LED Lighting With a Future in Medicine?

by iona

While artists are lighting up German train station walkways and designers are trying to persuade us that LED clothing is not a safety hazard, scientists are now trying to convince us of the healing power of LED lights. Researchers in America, Korea and Singapore have got together to develop flexible ultra-thin sheets of inorganic LEDs and photodetectors which can be implanted under the skin and used for medical monitoring, activating photo-sensitive drugs, and other biomedical wonders. The LEDs implants are usually highly sensitive to water and oxygen, but a special silicone rubber covering ensures that these circuits won’t electrocute you or burn out. They are also very flexible, and can be twisted or stretched by up to 75% and without breaking.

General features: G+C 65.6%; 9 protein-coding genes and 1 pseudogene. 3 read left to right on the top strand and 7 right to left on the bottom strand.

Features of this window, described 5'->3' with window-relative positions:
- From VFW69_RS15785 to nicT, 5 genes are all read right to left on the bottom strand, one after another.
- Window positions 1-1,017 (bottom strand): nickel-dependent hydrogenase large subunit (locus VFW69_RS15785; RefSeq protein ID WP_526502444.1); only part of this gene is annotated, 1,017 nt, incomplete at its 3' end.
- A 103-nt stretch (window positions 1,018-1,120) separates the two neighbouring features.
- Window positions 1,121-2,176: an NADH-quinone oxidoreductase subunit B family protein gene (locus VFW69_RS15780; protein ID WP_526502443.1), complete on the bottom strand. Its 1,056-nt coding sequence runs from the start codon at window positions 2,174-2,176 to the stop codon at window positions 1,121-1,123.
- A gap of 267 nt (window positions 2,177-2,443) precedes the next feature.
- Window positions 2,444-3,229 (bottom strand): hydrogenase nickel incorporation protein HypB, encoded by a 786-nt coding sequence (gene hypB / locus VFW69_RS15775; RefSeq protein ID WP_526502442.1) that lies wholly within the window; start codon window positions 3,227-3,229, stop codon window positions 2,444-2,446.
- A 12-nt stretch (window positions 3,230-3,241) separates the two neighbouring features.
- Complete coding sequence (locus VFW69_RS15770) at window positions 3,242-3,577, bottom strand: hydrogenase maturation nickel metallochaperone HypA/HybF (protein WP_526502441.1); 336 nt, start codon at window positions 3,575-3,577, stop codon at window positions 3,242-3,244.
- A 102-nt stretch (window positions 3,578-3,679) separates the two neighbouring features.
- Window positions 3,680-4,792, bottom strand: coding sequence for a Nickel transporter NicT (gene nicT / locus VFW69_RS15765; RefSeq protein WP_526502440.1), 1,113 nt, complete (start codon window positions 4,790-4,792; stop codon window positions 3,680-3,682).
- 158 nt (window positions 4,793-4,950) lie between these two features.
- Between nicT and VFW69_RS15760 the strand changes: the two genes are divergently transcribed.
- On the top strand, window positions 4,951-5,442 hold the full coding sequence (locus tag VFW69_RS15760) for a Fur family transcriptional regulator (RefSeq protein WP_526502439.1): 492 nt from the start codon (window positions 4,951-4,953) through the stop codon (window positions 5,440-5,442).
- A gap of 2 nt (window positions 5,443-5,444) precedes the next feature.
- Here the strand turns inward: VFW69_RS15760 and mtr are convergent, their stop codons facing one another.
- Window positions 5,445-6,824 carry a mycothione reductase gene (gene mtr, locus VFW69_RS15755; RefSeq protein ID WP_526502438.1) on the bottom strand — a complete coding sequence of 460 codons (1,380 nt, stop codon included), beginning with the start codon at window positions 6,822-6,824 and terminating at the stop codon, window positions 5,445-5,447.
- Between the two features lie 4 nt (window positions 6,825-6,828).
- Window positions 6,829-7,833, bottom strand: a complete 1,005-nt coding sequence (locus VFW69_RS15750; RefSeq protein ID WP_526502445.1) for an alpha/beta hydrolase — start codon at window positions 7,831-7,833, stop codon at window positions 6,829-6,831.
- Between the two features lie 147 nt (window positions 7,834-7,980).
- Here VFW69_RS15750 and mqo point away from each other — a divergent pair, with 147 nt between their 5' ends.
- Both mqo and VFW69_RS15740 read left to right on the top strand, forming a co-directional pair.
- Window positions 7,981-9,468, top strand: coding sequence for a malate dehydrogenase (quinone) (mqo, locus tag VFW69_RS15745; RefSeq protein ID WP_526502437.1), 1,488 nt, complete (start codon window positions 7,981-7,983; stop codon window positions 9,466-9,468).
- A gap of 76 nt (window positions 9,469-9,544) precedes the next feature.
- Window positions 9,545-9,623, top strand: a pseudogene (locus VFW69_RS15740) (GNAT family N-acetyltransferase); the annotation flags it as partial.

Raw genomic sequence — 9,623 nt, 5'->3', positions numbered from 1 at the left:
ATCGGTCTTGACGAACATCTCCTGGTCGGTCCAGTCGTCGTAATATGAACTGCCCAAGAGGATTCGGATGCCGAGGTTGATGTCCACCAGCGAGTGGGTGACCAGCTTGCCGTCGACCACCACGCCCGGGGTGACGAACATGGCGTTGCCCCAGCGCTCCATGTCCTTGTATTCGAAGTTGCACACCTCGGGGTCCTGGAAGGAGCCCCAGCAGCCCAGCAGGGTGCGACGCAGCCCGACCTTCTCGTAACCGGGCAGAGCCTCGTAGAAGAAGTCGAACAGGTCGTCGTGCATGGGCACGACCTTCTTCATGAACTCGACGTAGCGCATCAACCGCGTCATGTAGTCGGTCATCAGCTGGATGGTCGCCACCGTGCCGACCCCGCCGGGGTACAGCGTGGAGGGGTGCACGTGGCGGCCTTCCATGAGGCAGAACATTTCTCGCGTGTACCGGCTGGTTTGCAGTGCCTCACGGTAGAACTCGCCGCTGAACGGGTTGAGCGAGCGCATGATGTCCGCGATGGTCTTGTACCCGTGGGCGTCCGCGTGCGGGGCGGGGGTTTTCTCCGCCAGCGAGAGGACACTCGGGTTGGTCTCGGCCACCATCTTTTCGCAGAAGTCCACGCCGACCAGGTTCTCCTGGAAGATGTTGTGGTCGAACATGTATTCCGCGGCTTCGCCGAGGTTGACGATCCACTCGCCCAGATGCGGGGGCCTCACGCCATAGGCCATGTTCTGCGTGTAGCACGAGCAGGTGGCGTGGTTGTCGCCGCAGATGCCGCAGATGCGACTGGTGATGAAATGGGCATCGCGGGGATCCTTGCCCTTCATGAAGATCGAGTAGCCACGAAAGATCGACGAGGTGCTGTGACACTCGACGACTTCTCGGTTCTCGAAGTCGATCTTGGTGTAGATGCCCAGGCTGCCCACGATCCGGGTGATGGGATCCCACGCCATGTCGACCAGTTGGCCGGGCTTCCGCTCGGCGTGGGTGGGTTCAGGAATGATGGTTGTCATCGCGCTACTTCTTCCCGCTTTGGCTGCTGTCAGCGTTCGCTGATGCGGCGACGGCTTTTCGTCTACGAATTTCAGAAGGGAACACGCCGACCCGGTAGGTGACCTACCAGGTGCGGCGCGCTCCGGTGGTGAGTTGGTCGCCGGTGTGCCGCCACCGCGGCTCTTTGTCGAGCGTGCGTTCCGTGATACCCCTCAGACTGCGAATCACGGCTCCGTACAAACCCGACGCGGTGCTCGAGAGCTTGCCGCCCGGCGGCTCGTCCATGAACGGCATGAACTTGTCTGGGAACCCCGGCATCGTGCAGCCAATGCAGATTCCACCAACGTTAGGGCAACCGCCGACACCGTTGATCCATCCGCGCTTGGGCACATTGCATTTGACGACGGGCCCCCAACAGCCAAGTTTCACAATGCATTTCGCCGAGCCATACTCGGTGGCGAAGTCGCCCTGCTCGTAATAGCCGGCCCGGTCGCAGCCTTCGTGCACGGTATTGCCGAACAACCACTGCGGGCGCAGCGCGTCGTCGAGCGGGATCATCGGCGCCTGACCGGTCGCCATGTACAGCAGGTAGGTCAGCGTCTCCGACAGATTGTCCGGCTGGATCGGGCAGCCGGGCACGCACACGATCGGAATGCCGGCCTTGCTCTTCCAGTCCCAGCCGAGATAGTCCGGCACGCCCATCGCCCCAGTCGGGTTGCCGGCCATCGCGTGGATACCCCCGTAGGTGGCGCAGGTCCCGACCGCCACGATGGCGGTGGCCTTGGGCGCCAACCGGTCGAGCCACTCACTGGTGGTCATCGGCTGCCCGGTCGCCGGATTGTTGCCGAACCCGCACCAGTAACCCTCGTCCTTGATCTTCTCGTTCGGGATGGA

In the future, it is hoped that these 2.5 micrometer-thick, 100 x 100 micrometer-square LEDs will be implanted under the human skin to monitor wounds as they heal and control the delivery of medication triggered by light. Even if they don’t work, you’ll look kind of funky.
[Gearfuse And Physorg]